1.2/ It was about the religious dispute: Like Jesus’ case in which Pilate refused to judge Jesus on the basis of religious dispute; the Jews must gather together to find out a political reason for Pilate to condemn Jesus. They found one and said to him: “If you release him, you are not a friend of Caesar. Everyone who makes himself a king opposes Caesar” (Jn 19:12). With that reason, Pilate was afraid and handed Jesus over for them to be crucified. In Paul’s case, Festus said: “Instead they had some issues with him about their own religion and about a certain Jesus who had died but who Paul claimed was alive. Since I was at a loss how to investigate this controversy, I asked if he were willing to go to Jerusalem and there stand trial on these charges. And when Paul appealed that he be held in custody for the Emperor's decision, I ordered him held until I could send him to Caesar.”

            Paul was very clever because he knew that if he is tried in Jerusalem, the Jews certainly condemned him to death.

2/ Gospel: Take care of my sheep.

           

2.1/ Jesus gave Peter a duty to care for his flock: Today passage belongs to chapter 21, the last chapter of the Fourth Gospel. Many scholars think that this chapter wasn’t written by John, but added later by his disciples. This chapter had many points which John mentioned in previous chapters, but were highlighted in this chapter.

            (1) The importance of love: In chapters 13-16, Jesus talked with his disciples many times about the relationship between love and keeping his commandments. If they love him, they must keep his commandments; and the most important commandment in John is the commandment of love. In today passage, Jesus asked Peter three times, “Simon, son of John, do you love me more than these?” Many referred these three times to Peter’s three times denials of Jesus in his Passion.

            (2) One must have God’s love before he can serve others: Beginning of chapter 13, when Jesus knew that it is about the time for him to go back to the Father, he wanted to show the depth of his love for his disciples, so he did the work of a slave by washing their feet. After that, he said to his disciples who were still startled by his work: “You call me 'teacher' and 'master,' and rightly so, for indeed I am. If I, therefore, the master and teacher, have washed your feet, you ought to wash one another's feet” (Jn 13:13-14).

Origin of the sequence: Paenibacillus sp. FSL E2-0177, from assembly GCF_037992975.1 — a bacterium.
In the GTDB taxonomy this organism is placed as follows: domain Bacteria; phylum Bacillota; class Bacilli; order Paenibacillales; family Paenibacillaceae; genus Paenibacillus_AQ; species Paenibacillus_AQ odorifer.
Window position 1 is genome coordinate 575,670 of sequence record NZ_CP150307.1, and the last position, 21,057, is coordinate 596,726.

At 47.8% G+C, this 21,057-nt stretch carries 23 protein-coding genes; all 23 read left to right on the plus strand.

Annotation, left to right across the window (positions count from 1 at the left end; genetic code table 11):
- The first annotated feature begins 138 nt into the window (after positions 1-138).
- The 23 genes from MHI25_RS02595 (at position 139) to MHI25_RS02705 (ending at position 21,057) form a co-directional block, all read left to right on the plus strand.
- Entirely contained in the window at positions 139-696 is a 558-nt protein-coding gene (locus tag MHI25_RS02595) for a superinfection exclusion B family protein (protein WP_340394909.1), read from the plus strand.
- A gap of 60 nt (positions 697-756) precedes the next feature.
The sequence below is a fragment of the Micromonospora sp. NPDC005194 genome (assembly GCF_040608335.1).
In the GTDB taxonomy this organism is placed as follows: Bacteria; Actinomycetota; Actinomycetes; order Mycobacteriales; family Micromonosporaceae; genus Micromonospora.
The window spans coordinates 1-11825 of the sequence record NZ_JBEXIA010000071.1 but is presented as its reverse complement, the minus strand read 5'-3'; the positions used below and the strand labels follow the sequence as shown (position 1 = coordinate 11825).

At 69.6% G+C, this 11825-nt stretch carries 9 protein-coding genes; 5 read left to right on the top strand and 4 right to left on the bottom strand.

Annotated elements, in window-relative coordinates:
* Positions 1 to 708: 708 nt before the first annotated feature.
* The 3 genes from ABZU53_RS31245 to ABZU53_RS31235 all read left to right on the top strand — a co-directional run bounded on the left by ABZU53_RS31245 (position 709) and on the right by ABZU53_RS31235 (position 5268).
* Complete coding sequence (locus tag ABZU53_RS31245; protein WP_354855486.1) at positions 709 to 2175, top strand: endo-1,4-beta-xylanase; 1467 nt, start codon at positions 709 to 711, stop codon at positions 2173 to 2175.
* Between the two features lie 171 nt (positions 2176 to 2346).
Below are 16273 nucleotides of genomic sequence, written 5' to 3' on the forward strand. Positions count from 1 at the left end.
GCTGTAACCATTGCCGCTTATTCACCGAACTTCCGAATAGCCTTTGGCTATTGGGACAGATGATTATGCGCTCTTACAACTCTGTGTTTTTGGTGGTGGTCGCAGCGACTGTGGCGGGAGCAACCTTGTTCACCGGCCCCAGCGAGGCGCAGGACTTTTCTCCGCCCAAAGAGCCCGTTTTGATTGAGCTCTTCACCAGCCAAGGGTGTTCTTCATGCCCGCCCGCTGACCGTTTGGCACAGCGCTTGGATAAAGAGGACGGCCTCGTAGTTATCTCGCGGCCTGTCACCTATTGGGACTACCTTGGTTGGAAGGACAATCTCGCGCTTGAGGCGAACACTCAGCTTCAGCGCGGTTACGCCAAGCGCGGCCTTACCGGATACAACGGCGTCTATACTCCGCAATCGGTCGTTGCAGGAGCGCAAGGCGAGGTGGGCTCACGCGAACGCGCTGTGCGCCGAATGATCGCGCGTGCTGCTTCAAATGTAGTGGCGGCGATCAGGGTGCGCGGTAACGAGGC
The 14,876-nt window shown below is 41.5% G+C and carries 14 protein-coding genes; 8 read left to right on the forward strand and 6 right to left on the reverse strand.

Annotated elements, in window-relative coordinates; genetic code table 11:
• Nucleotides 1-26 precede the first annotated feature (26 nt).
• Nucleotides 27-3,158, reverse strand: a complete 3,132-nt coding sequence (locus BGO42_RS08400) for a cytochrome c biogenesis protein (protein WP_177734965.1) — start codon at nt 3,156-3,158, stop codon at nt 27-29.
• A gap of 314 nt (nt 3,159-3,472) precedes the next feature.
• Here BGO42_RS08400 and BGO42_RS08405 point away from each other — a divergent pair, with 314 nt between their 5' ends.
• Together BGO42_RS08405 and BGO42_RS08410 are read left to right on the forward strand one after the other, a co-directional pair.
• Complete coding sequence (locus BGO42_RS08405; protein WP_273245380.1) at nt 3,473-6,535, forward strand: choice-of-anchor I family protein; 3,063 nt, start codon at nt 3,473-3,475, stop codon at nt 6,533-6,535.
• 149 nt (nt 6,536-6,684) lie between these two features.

Jesus had to ask Peter three times before gave him a duty to take care of his sheep. This action reminded Peter that he must have God’s love in order to fulfill his duty because it is very difficult and requires great patience. This duty is easy to be neglected and discarded because it isn’t compensated with prestige and material gains.

2.2/ The shepherd must be ready to sacrifice his life for his flock: In the Fourth Gospel, Jesus also taught his disciples: “No one has greater love than this, to lay down one's life for one's friends” (Jn 15:13). Jesus didn’t teach it as an ideal, but he exemplified by becoming the first to do so. He carried the cross and died for people to encourage his disciples that they must also do the same for their sheep as the Good Shepherd. In today passage, he said to Peter: “Amen, amen, I say to you, when you were younger, you used to dress yourself and go where you wanted; but when you grow old, you will stretch out your hands, and someone else will dress you and lead you where you do not want to go." He said this signifying by what kind of death he would glorify God. And when he had said this, he said to him, "Follow me."”

            Follow his Master, Peter was also courageous to leave behind his family, career and position to take care God’s flock, the Church, in a very difficult and challenging beginning. When he was old, he was ready to die to witness for Jesus. There was only one difference between Jesus and Peter; according to the tradition, Peter asked to be crucified upside down because he thought he isn’t worthy to be crucified like Jesus.

III. APPLICATION IN LIFE:                     

            - To be a leader in the Church is very different with a leader in a society. Jesus demands the shepherd to be permeated with God’s love and to lead by love and service, not by power and command.

            - The shepherd is given a duty to love, to care for and to protect his flock. To accomplish this duty, the shepherd could have to sacrifice his life for his sheep.

            - The shepherd shall not be compensated according to worldly standards such as: prestige, authority and material gains; but he shall find joy and love with God because he responded to His love.